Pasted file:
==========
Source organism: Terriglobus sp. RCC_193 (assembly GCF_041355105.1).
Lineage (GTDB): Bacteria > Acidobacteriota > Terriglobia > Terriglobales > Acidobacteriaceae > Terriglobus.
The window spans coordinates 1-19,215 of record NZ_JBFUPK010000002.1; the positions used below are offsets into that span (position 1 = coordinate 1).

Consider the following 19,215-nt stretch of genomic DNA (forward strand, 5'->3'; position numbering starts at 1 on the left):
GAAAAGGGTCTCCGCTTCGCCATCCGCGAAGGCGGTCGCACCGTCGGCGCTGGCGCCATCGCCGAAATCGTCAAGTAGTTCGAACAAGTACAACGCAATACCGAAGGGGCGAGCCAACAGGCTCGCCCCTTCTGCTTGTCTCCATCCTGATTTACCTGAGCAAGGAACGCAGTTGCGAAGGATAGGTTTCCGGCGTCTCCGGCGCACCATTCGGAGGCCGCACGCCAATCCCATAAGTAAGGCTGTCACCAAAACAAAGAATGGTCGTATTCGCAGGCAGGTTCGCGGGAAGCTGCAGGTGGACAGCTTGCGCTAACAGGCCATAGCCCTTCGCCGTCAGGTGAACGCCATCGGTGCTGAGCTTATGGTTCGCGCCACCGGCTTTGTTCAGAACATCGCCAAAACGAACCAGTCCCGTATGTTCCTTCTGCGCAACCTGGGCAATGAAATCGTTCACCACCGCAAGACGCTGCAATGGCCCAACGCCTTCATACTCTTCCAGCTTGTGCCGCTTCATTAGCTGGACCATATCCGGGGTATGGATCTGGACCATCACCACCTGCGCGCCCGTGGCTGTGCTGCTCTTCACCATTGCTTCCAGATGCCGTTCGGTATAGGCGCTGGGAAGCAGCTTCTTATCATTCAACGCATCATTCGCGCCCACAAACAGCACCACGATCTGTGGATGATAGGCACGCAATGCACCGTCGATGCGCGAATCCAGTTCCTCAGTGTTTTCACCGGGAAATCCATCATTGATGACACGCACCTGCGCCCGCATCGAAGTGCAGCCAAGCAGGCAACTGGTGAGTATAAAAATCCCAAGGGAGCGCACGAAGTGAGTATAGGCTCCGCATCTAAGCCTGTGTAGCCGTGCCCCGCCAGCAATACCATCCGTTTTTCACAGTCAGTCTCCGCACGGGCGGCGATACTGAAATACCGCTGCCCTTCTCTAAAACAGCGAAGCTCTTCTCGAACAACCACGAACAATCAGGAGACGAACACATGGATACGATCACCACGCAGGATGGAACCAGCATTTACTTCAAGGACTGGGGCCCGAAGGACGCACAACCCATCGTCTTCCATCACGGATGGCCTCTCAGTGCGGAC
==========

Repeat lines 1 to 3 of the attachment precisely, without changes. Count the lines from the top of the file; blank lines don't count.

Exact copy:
Source organism: Terriglobus sp. RCC_193 (assembly GCF_041355105.1).
Lineage (GTDB): Bacteria > Acidobacteriota > Terriglobia > Terriglobales > Acidobacteriaceae > Terriglobus.
The window spans coordinates 1-19,215 of record NZ_JBFUPK010000002.1; the positions used below are offsets into that span (position 1 = coordinate 1).